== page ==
Consumer - QnA

Q: Who is a Consumer, under The Consumer Protection Act, 1986?

Ans: Section 2(d) of the Consumer Protection Act defines that consumer means any person who:

  1. Buys any goods for a consideration which has been paid or promised or partly paid and partly promised, or under any system of deferred payment, and includes any user of such goods other than the person who buys such goods for consideration paid or promised or partly paid or partly promised, or under any system of deferred payment when such use is made with the approval of such person, but does not include a person who obtains such goods for resale or for any commercial purpose; OR
  2. Hires or avails of any services for a consideration which has been paid or promised or partly paid and partly promised, or under any system of deferred payment, and includes any beneficiary of such services other than the person who hires or avails of the services for consideration paid or promised, or partly paid and partly promised, or under any system of deferred payment, when such services are availed of with the approval of the first mentioned person.

Any person who obtains the goods for ‘resale’ or commercial purposes’ is not a consumer

A Person Buying Goods For Self Employment Is A Consumer - When goods are bought for commercial purposes
and such purchase satisfy the following criteria:

  • the goods are used by the buyer himself
  • exclusively for the purpose of earning his livelihood
  • by means of self-employment

Then such use would not be termed as use for commercial purposes under the Act, and the user is declared as a “consumer”.

Q. What are his/her Rights?

Ans: Section 2(1)(r) of The Consumer Protection Act, 1986, guarantees the following rights to a consumer:

The consumers councils established under the Act inter alia seek to promote and protect the rights of consumers such as:

  1. The right to be protected against the marketing of goods and services which are hazardous to life and property: It is the duty of the manufacturers and the distributor not to supply any goods to the consumers which fails to comply with the general safety requirements and to make sure that the safety standards are maintained.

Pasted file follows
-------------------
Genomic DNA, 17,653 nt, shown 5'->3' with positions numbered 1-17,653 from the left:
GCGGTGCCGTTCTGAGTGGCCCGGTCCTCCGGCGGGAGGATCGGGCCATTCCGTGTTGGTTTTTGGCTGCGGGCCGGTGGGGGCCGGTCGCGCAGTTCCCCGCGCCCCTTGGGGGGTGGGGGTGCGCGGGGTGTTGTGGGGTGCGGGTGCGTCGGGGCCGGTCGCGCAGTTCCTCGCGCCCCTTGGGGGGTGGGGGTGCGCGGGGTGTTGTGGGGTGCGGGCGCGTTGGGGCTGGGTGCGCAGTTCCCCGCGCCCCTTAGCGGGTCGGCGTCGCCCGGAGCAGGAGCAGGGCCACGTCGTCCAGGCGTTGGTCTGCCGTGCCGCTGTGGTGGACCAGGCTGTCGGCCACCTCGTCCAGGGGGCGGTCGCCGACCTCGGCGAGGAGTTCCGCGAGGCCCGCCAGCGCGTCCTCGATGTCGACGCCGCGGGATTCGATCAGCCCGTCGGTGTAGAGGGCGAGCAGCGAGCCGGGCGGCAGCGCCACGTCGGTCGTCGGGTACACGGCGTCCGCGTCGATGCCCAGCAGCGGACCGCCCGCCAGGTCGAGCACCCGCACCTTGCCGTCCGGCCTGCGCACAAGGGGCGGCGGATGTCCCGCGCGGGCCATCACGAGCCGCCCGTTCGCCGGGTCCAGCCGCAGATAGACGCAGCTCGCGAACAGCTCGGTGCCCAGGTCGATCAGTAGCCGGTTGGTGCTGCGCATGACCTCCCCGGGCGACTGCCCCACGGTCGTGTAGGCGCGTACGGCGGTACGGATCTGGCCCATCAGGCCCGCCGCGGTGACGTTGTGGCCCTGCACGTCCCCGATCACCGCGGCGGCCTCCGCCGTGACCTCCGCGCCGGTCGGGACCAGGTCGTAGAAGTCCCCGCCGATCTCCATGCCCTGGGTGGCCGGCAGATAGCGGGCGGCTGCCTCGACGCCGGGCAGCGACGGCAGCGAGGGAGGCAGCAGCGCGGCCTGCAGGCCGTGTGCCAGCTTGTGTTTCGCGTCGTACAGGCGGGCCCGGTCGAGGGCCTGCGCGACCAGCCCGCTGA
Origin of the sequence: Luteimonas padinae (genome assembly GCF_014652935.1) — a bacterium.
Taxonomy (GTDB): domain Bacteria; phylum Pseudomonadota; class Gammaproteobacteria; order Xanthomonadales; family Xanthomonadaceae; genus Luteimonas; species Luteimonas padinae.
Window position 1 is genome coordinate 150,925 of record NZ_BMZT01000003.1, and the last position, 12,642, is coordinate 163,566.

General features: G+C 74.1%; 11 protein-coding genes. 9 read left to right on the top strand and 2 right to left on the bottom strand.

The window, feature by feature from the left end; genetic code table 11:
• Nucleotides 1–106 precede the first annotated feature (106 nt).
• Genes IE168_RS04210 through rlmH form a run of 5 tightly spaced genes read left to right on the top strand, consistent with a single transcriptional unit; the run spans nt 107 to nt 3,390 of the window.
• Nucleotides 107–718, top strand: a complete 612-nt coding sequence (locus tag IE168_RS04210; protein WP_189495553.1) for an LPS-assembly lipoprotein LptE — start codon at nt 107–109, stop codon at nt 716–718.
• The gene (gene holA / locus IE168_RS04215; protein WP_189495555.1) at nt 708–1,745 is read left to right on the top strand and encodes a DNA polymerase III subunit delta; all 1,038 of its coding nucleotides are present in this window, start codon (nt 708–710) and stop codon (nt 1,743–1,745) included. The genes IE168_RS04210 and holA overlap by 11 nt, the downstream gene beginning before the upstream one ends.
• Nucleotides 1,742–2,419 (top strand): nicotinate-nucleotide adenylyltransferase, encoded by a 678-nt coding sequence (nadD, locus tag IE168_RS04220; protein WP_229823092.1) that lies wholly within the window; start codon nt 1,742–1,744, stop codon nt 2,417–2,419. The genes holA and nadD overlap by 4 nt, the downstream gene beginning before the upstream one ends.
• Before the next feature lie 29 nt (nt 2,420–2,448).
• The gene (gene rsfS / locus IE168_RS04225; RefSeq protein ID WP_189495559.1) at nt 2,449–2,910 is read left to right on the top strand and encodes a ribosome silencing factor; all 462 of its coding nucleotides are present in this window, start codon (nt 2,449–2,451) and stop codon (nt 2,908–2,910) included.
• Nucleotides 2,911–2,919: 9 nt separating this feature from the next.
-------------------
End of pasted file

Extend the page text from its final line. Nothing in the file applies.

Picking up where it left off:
2. The right to be informed about the quality, quantity, potency, purity, standard and price of goods or services, as the case may be, so as to protect the consumer against unfair trade practices; to save the consumers from unfair trade practices like false and misleading descriptions about the nature and quality of goods, exaggerated statements about their power or potency the consumer can file complaint in the Consumer Forum. Whereas normal buyers or traders for their complaint will need to go to the Monopolies Commission under MRTP Act.
  3. The right to be assured, wherever possible, access to a variety of goods and services at competitive prices.
  4. The right to be heard and to be assured that consumer's interest will receive due consideration at an appropriate forums; Right to be heard is an important right of consumers and the Central Council has been assigned this responsibility to make sure that the consumers will receive due attention and consideration from such forums.
  5. The right to seek redressal against unfair trade practices or restrictive trade practices or unscrupulous exploitation of consumers; The consumers have been given the right to seek redress against restrictive/unfair trade practices or unscrupulous exploitation.